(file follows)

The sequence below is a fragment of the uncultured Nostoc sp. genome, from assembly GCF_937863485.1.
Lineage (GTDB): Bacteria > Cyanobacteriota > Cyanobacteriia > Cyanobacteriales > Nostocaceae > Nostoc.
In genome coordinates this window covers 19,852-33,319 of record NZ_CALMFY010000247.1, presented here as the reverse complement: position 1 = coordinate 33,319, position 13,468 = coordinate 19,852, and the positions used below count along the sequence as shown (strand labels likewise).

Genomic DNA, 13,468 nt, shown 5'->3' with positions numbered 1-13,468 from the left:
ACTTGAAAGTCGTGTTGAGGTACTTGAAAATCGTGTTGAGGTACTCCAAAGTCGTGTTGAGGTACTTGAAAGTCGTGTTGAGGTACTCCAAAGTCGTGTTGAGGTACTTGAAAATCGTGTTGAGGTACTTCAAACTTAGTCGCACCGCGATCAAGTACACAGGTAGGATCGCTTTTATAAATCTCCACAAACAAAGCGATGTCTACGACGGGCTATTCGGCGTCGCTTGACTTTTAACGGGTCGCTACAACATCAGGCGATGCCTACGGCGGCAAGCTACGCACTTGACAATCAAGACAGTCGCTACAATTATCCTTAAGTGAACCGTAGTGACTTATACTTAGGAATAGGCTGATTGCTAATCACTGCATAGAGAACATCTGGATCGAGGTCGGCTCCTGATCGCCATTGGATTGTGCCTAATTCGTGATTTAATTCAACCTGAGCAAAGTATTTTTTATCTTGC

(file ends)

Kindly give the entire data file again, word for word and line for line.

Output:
The sequence below is a fragment of the uncultured Nostoc sp. genome, from assembly GCF_937863485.1.
Lineage (GTDB): Bacteria > Cyanobacteriota > Cyanobacteriia > Cyanobacteriales > Nostocaceae > Nostoc.
In genome coordinates this window covers 19,852-33,319 of record NZ_CALMFY010000247.1, presented here as the reverse complement: position 1 = coordinate 33,319, position 13,468 = coordinate 19,852, and the positions used below count along the sequence as shown (strand labels likewise).

Genomic DNA, 13,468 nt, shown 5'->3' with positions numbered 1-13,468 from the left:
ACTTGAAAGTCGTGTTGAGGTACTTGAAAATCGTGTTGAGGTACTCCAAAGTCGTGTTGAGGTACTTGAAAGTCGTGTTGAGGTACTCCAAAGTCGTGTTGAGGTACTTGAAAATCGTGTTGAGGTACTTCAAACTTAGTCGCACCGCGATCAAGTACACAGGTAGGATCGCTTTTATAAATCTCCACAAACAAAGCGATGTCTACGACGGGCTATTCGGCGTCGCTTGACTTTTAACGGGTCGCTACAACATCAGGCGATGCCTACGGCGGCAAGCTACGCACTTGACAATCAAGACAGTCGCTACAATTATCCTTAAGTGAACCGTAGTGACTTATACTTAGGAATAGGCTGATTGCTAATCACTGCATAGAGAACATCTGGATCGAGGTCGGCTCCTGATCGCCATTGGATTGTGCCTAATTCGTGATTTAATTCAACCTGAGCAAAGTATTTTTTATCTTGC